Investment Strategy

Busting a myth about closed-end funds (CEFs)

Many investment analysts recommend buying closed-end funds (CEFs) when they’re supposedly trading at a big “discount”. In fact, as I learnt about 25 years ago, all CEFs should trade at a discount to net asset value. I’ll give an example by way of illustration.

There are various types of investment funds. When it comes to funds of publicly-traded stocks, most fall into the categories of “open-ended” or “closed-ended”.

Open-ended funds include mutual funds, which are known as unit trusts in some countries. They’re open-ended because they have no fixed capital. They increase in size when investors send the managers more money to deploy. When investors sell, the fund managers raise cash by selling investments, and send it back.

Closed-end funds (CEFs) are different, and known as investment trusts in some countries. They’re structured like companies with tradable shares. They raise funds when they issue shares and invest the cash in stocks, according to their strategy. In turn, investors can buy and sell the CEF shares just like any other company stock.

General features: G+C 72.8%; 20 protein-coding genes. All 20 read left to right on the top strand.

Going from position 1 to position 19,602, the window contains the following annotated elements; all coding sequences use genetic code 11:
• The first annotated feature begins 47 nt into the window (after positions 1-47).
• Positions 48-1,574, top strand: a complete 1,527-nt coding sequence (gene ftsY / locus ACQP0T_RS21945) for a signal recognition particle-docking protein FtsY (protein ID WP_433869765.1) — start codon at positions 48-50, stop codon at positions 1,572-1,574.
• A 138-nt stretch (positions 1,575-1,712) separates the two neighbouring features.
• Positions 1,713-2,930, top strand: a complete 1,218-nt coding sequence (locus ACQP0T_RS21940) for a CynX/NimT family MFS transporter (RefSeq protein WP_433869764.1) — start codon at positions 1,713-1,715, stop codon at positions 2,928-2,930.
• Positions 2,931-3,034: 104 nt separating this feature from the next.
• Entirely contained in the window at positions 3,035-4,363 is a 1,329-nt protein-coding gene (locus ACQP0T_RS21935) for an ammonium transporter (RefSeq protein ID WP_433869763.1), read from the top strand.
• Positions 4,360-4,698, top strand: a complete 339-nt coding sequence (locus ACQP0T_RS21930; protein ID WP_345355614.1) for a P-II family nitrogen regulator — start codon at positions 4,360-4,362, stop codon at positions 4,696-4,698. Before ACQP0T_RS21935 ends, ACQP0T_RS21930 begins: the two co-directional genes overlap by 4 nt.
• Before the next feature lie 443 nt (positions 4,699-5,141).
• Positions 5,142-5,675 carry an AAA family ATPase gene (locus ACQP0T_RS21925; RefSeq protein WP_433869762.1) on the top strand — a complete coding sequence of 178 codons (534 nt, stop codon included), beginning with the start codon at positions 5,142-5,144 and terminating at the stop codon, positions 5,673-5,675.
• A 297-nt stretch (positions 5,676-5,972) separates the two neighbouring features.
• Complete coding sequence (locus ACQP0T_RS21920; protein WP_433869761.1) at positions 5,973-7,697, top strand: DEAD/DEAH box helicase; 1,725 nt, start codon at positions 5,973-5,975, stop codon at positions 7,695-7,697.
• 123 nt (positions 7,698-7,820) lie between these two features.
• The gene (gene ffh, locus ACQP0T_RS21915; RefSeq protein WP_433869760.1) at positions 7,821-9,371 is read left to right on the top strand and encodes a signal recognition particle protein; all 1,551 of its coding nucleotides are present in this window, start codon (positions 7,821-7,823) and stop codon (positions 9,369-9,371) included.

The key difference between CEFs and their open-end cousins is that the capital in the CEF fund is essentially permanent. End investors can get out by selling their CEF shares, but there’s no drawdown of funds from the CEF itself. Instead, the CEF shares are merely transferred to another investor at the market price, and the funds stay inside the CEF.

(Exchange-traded funds, or ETFs, are a sort of hybrid. ETF shares are created or cancelled by sponsoring brokers in line with market demand. But not at precisely the same time as external investor money is flowing in or out of the ETF, in aggregate. However, on balance, ETFs are closer to open-ended funds than CEFs.)